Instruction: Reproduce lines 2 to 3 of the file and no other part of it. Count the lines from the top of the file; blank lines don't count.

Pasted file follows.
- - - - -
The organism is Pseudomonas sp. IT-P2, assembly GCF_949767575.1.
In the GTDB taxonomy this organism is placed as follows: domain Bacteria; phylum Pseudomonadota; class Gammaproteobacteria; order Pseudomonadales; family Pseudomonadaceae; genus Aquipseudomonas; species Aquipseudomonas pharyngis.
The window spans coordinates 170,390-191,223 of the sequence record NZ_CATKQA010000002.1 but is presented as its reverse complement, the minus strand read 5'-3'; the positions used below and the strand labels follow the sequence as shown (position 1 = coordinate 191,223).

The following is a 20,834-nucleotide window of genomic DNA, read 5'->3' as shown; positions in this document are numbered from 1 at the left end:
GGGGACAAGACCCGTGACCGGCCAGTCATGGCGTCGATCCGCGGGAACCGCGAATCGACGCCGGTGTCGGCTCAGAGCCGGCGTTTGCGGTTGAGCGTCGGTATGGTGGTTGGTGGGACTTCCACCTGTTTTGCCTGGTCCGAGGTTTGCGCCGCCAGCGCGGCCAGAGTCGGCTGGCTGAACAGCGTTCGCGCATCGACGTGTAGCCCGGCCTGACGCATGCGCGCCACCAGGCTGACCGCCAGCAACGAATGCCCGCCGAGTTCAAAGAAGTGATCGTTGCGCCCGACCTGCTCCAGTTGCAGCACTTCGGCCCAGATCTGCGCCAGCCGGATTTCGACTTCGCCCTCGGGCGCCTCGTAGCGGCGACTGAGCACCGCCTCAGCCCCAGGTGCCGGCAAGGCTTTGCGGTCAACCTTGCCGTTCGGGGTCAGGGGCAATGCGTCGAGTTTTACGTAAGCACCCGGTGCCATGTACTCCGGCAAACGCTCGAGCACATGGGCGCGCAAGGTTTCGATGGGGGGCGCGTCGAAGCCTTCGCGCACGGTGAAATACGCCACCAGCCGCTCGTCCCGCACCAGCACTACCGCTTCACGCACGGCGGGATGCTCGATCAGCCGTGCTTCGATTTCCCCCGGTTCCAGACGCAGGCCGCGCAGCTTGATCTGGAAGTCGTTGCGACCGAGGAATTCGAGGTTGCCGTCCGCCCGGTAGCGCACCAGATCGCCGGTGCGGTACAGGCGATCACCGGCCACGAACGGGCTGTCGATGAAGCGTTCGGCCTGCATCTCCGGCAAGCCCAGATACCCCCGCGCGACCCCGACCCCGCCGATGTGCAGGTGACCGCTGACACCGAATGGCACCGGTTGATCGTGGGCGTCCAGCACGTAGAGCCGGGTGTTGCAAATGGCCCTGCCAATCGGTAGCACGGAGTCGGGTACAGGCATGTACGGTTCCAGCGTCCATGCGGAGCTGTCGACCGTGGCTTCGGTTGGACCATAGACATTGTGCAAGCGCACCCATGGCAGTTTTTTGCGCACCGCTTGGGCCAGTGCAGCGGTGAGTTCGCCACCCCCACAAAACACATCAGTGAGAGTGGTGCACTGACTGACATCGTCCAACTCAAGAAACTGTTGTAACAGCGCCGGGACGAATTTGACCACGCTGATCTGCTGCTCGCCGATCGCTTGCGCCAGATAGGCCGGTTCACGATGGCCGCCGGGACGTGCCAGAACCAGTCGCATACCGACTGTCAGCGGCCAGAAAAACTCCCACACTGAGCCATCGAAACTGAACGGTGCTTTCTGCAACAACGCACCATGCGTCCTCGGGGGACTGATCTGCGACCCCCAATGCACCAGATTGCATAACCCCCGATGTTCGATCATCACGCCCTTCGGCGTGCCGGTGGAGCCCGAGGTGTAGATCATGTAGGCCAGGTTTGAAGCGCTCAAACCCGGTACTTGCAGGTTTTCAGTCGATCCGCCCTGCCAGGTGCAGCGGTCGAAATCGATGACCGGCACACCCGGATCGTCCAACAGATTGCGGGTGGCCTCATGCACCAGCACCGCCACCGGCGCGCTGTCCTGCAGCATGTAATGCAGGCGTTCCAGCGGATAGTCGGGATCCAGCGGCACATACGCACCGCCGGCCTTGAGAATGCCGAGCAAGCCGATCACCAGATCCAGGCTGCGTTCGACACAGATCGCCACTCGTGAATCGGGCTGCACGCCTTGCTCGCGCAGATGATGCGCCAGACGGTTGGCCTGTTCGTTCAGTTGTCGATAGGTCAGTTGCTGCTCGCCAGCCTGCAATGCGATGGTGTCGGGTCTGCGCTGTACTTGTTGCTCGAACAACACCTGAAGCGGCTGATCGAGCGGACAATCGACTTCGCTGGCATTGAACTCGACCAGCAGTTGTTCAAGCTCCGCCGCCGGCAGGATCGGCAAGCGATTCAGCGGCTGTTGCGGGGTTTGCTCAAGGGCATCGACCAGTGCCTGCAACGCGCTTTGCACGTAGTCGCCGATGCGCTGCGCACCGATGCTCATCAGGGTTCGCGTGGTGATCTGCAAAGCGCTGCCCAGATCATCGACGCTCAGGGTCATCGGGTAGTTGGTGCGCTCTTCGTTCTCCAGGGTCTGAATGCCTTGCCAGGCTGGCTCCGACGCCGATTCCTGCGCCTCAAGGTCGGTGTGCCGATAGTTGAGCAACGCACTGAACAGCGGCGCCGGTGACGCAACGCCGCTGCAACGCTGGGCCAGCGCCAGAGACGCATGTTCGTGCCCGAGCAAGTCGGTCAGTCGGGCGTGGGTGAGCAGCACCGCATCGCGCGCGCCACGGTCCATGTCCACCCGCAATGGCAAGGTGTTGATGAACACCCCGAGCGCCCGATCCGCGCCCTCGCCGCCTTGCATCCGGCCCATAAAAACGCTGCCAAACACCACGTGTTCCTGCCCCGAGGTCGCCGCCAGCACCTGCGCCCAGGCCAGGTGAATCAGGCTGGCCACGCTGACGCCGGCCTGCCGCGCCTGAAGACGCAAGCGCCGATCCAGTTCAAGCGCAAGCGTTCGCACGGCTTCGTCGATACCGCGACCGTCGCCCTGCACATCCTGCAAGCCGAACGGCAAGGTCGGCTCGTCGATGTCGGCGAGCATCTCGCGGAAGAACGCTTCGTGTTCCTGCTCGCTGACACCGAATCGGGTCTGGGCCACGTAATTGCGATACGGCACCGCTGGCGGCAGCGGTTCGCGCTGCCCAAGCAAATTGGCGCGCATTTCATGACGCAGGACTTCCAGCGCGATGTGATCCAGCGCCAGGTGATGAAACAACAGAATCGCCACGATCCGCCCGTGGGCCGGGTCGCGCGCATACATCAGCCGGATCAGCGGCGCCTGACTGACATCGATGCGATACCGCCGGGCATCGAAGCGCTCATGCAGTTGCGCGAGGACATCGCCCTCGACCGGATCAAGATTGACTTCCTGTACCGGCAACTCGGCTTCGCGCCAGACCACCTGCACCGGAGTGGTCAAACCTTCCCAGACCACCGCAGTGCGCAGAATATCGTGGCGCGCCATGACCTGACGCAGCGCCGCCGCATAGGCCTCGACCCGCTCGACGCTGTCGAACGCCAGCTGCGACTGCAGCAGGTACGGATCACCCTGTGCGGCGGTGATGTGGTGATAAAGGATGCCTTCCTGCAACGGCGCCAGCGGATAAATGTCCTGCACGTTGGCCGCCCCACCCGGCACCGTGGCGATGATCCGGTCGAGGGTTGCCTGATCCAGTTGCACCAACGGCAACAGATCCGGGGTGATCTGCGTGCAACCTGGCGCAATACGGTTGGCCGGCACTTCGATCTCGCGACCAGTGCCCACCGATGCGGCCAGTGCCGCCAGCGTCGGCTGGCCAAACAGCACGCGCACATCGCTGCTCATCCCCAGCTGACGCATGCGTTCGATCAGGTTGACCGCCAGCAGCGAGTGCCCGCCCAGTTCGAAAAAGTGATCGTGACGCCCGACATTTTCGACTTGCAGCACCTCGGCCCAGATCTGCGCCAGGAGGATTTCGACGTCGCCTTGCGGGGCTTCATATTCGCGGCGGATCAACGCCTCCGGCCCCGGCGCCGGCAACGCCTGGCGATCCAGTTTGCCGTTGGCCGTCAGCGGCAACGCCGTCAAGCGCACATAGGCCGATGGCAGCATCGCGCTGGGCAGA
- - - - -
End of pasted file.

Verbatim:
In the GTDB taxonomy this organism is placed as follows: domain Bacteria; phylum Pseudomonadota; class Gammaproteobacteria; order Pseudomonadales; family Pseudomonadaceae; genus Aquipseudomonas; species Aquipseudomonas pharyngis.
The window spans coordinates 170,390-191,223 of the sequence record NZ_CATKQA010000002.1 but is presented as its reverse complement, the minus strand read 5'-3'; the positions used below and the strand labels follow the sequence as shown (position 1 = coordinate 191,223).